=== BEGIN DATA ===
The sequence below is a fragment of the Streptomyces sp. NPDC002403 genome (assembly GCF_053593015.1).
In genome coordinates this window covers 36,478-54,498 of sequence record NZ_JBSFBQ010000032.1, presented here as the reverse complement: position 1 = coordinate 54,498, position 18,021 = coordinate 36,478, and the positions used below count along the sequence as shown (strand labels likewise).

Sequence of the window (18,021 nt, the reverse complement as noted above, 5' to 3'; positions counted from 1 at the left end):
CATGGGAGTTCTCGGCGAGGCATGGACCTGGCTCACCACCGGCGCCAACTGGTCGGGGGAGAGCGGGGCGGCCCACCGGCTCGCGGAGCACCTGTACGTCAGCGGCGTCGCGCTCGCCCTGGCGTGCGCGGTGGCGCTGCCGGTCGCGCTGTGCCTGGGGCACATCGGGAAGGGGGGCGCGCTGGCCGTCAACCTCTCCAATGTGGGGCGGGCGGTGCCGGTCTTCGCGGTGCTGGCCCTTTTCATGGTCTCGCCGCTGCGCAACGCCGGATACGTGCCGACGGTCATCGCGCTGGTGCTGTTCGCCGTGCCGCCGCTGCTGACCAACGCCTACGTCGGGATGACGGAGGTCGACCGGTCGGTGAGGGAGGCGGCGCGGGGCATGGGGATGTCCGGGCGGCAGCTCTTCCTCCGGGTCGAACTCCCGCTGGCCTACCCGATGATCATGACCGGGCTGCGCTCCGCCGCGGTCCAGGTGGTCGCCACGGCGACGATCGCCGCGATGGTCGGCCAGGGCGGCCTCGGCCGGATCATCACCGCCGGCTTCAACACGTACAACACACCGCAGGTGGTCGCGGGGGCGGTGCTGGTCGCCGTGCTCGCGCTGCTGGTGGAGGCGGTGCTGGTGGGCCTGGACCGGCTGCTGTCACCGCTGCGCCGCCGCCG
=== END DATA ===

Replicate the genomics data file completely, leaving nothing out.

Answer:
The sequence below is a fragment of the Streptomyces sp. NPDC002403 genome (assembly GCF_053593015.1).
In genome coordinates this window covers 36,478-54,498 of sequence record NZ_JBSFBQ010000032.1, presented here as the reverse complement: position 1 = coordinate 54,498, position 18,021 = coordinate 36,478, and the positions used below count along the sequence as shown (strand labels likewise).

Sequence of the window (18,021 nt, the reverse complement as noted above, 5' to 3'; positions counted from 1 at the left end):
CATGGGAGTTCTCGGCGAGGCATGGACCTGGCTCACCACCGGCGCCAACTGGTCGGGGGAGAGCGGGGCGGCCCACCGGCTCGCGGAGCACCTGTACGTCAGCGGCGTCGCGCTCGCCCTGGCGTGCGCGGTGGCGCTGCCGGTCGCGCTGTGCCTGGGGCACATCGGGAAGGGGGGCGCGCTGGCCGTCAACCTCTCCAATGTGGGGCGGGCGGTGCCGGTCTTCGCGGTGCTGGCCCTTTTCATGGTCTCGCCGCTGCGCAACGCCGGATACGTGCCGACGGTCATCGCGCTGGTGCTGTTCGCCGTGCCGCCGCTGCTGACCAACGCCTACGTCGGGATGACGGAGGTCGACCGGTCGGTGAGGGAGGCGGCGCGGGGCATGGGGATGTCCGGGCGGCAGCTCTTCCTCCGGGTCGAACTCCCGCTGGCCTACCCGATGATCATGACCGGGCTGCGCTCCGCCGCGGTCCAGGTGGTCGCCACGGCGACGATCGCCGCGATGGTCGGCCAGGGCGGCCTCGGCCGGATCATCACCGCCGGCTTCAACACGTACAACACACCGCAGGTGGTCGCGGGGGCGGTGCTGGTCGCCGTGCTCGCGCTGCTGGTGGAGGCGGTGCTGGTGGGCCTGGACCGGCTGCTGTCACCGCTGCGCCGCCGCCG